Mockingbirds of Galapagos

Mockingbirds can be found all over the Galapagos – these mockingbirds are unique to the Galapagos – and like lots of the wildlife there, they have evolved into separate species on different islands. Also, like a lot of the wildlife there – the different species look pretty much exactly the same!

There is a lot of scientific discussion about what constitutes a separate species, and what is considered only a sub-species. Scientists are changing their minds all the time – how are we supposed to keep a list of the species that we have seen if they keep changing the rules?!?!?!

Well, we do what we can….. if there is a doubt, the ‘animals and birds committee’ (PB and CC) have a meeting and make a decision as to what goes on the ‘official list’. In the case of mockingbirds, there are three different mockingbirds that we can add to the list – even though they look exactly the same! ­čÖé There are only four different mockingbird species on the Galapagos – so three out of four ain’t bad… (as Meatloaf would almost say :-)).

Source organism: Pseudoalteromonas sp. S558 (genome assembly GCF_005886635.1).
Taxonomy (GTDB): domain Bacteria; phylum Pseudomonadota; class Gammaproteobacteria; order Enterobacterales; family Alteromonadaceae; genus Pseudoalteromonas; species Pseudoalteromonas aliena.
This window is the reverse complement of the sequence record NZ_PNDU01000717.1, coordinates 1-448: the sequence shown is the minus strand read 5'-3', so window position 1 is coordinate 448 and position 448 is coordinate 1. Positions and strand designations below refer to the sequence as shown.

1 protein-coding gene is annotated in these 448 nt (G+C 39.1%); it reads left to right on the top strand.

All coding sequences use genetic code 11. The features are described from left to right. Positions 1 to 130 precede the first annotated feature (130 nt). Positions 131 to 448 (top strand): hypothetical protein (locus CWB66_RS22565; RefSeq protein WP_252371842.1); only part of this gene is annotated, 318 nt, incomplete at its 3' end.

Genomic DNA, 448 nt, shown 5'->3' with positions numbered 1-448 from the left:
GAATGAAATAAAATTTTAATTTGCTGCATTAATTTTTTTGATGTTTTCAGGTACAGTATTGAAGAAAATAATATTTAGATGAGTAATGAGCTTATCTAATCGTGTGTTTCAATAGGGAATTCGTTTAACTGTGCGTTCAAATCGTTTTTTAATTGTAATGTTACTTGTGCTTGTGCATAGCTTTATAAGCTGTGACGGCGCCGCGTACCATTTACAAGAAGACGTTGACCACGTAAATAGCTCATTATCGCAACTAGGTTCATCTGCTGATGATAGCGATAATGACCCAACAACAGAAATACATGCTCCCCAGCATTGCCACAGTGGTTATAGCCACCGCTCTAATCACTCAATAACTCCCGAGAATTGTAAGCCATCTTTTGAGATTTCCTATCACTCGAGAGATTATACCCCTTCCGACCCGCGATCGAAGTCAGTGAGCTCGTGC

How can we identify them if they look the same? Well, it’s because Floreana, Espa├▒ola, and San Crist├│bal each have their own unique species – which is not found on any other island, and the final species of the four is found on all the other islands, but NOT Floreana, Espa├▒ola, and San Crist├│bal (this one is just called the ‘Galapagos Mockingbird’). So therefore you can tell which species of mockingbird it is, by where you saw it – there is no crossover. Therefore if we saw a mockingbird on Espa├▒ola, then it can only be the Espa├▒ola Mockingbird – yes, how convenient!

So, here is our gallery of the mockingbirds of the Galapagos┬á – yes, they do all look almost the same – but they are NOT all the same! ­čÖé

San Crist├│bal mockingbird.
Espa├▒ola mockingbird.
Two Galapagos mockingbirds in the Santa Cruz highlands.
Galapagos mockingbird on Isabela.

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